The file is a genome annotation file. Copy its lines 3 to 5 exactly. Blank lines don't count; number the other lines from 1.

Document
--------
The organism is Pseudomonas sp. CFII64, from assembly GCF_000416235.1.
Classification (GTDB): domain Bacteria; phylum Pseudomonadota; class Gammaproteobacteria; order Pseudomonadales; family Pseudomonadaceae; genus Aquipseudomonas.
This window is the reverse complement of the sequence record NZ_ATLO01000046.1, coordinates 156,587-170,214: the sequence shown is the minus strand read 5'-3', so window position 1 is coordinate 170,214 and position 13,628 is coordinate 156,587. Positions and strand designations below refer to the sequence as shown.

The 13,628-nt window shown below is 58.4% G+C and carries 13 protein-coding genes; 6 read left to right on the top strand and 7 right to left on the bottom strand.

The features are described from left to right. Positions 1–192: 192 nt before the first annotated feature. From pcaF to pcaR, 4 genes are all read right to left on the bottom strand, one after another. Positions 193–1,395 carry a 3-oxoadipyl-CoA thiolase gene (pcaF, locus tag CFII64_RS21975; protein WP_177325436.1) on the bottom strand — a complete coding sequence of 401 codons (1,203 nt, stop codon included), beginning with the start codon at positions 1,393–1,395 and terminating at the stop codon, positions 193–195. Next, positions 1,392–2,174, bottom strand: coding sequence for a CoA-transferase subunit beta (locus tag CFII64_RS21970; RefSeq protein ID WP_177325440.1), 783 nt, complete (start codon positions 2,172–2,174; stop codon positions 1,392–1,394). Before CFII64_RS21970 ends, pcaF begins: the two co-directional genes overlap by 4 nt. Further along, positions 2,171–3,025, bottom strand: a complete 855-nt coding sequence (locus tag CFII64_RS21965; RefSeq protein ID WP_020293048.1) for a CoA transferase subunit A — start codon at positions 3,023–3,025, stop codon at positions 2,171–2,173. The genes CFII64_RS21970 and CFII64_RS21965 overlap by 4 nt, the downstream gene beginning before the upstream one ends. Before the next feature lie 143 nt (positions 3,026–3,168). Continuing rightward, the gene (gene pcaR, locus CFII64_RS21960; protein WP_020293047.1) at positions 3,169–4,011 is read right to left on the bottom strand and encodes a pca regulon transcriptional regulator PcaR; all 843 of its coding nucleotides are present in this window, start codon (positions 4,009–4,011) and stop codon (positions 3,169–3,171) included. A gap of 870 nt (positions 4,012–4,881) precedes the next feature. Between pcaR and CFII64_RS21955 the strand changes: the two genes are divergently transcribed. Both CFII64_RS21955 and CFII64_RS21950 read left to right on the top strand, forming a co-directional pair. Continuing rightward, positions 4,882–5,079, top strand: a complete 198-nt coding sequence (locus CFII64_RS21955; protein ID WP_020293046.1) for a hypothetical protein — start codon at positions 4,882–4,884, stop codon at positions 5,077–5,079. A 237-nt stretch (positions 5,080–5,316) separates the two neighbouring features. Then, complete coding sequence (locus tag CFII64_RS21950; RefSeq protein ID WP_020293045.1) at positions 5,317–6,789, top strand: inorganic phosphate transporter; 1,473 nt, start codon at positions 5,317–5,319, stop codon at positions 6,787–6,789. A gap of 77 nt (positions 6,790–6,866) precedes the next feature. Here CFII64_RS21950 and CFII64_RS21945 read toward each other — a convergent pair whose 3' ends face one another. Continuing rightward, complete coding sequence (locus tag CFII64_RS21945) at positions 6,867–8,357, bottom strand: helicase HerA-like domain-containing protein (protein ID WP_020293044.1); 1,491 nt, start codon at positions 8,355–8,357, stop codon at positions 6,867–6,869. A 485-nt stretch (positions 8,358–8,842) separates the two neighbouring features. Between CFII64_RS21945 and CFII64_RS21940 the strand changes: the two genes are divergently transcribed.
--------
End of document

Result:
This window is the reverse complement of the sequence record NZ_ATLO01000046.1, coordinates 156,587-170,214: the sequence shown is the minus strand read 5'-3', so window position 1 is coordinate 170,214 and position 13,628 is coordinate 156,587. Positions and strand designations below refer to the sequence as shown.

The 13,628-nt window shown below is 58.4% G+C and carries 13 protein-coding genes; 6 read left to right on the top strand and 7 right to left on the bottom strand.

The features are described from left to right. Positions 1–192: 192 nt before the first annotated feature. From pcaF to pcaR, 4 genes are all read right to left on the bottom strand, one after another. Positions 193–1,395 carry a 3-oxoadipyl-CoA thiolase gene (pcaF, locus tag CFII64_RS21975; protein WP_177325436.1) on the bottom strand — a complete coding sequence of 401 codons (1,203 nt, stop codon included), beginning with the start codon at positions 1,393–1,395 and terminating at the stop codon, positions 193–195. Next, positions 1,392–2,174, bottom strand: coding sequence for a CoA-transferase subunit beta (locus tag CFII64_RS21970; RefSeq protein ID WP_177325440.1), 783 nt, complete (start codon positions 2,172–2,174; stop codon positions 1,392–1,394). Before CFII64_RS21970 ends, pcaF begins: the two co-directional genes overlap by 4 nt. Further along, positions 2,171–3,025, bottom strand: a complete 855-nt coding sequence (locus tag CFII64_RS21965; RefSeq protein ID WP_020293048.1) for a CoA transferase subunit A — start codon at positions 3,023–3,025, stop codon at positions 2,171–2,173. The genes CFII64_RS21970 and CFII64_RS21965 overlap by 4 nt, the downstream gene beginning before the upstream one ends. Before the next feature lie 143 nt (positions 3,026–3,168). Continuing rightward, the gene (gene pcaR, locus CFII64_RS21960; protein WP_020293047.1) at positions 3,169–4,011 is read right to left on the bottom strand and encodes a pca regulon transcriptional regulator PcaR; all 843 of its coding nucleotides are present in this window, start codon (positions 4,009–4,011) and stop codon (positions 3,169–3,171) included. A gap of 870 nt (positions 4,012–4,881) precedes the next feature. Between pcaR and CFII64_RS21955 the strand changes: the two genes are divergently transcribed. Both CFII64_RS21955 and CFII64_RS21950 read left to right on the top strand, forming a co-directional pair. Continuing rightward, positions 4,882–5,079, top strand: a complete 198-nt coding sequence (locus CFII64_RS21955; protein ID WP_020293046.1) for a hypothetical protein — start codon at positions 4,882–4,884, stop codon at positions 5,077–5,079. A 237-nt stretch (positions 5,080–5,316) separates the two neighbouring features. Then, complete coding sequence (locus tag CFII64_RS21950; RefSeq protein ID WP_020293045.1) at positions 5,317–6,789, top strand: inorganic phosphate transporter; 1,473 nt, start codon at positions 5,317–5,319, stop codon at positions 6,787–6,789. A gap of 77 nt (positions 6,790–6,866) precedes the next feature. Here CFII64_RS21950 and CFII64_RS21945 read toward each other — a convergent pair whose 3' ends face one another. Continuing rightward, complete coding sequence (locus tag CFII64_RS21945) at positions 6,867–8,357, bottom strand: helicase HerA-like domain-containing protein (protein ID WP_020293044.1); 1,491 nt, start codon at positions 8,355–8,357, stop codon at positions 6,867–6,869. A 485-nt stretch (positions 8,358–8,842) separates the two neighbouring features. Between CFII64_RS21945 and CFII64_RS21940 the strand changes: the two genes are divergently transcribed.